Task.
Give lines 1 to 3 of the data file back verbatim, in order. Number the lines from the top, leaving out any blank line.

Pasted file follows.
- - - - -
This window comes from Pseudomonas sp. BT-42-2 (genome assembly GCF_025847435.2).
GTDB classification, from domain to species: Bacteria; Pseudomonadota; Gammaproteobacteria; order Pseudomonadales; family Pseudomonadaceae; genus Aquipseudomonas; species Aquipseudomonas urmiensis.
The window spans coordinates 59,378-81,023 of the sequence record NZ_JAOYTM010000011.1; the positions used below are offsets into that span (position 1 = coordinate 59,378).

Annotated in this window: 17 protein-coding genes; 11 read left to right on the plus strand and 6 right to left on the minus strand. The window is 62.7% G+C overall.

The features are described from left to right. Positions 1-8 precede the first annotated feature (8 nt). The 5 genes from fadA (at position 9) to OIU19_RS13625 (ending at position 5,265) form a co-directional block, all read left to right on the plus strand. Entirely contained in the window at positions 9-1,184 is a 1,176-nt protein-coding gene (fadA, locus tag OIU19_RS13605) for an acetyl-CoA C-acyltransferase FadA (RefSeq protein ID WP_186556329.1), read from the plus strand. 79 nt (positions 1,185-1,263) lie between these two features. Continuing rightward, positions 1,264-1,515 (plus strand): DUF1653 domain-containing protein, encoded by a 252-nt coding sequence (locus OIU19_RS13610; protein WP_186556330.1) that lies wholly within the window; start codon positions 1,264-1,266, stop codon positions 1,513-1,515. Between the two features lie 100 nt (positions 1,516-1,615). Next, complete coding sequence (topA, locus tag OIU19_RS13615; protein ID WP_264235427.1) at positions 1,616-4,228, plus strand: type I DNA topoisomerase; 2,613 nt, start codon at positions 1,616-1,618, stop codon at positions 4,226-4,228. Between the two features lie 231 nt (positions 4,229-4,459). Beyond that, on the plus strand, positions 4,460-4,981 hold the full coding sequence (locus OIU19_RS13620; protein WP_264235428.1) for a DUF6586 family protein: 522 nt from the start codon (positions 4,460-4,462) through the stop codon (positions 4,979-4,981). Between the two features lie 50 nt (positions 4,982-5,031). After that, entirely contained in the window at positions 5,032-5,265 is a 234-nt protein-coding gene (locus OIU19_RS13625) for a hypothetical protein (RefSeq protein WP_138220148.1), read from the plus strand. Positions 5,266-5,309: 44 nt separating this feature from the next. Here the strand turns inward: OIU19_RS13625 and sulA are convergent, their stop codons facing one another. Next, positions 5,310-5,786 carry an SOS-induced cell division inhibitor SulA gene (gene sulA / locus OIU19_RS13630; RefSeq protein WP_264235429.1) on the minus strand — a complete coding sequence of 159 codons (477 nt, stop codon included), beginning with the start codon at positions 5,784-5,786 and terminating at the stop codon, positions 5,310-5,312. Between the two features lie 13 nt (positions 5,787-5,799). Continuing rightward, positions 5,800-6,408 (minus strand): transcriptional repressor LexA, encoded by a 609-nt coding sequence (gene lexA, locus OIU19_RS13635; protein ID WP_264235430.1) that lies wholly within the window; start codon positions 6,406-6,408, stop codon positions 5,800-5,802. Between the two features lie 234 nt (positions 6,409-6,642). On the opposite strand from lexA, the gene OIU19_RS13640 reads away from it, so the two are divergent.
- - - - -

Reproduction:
This window comes from Pseudomonas sp. BT-42-2 (genome assembly GCF_025847435.2).
GTDB classification, from domain to species: Bacteria; Pseudomonadota; Gammaproteobacteria; order Pseudomonadales; family Pseudomonadaceae; genus Aquipseudomonas; species Aquipseudomonas urmiensis.
The window spans coordinates 59,378-81,023 of the sequence record NZ_JAOYTM010000011.1; the positions used below are offsets into that span (position 1 = coordinate 59,378).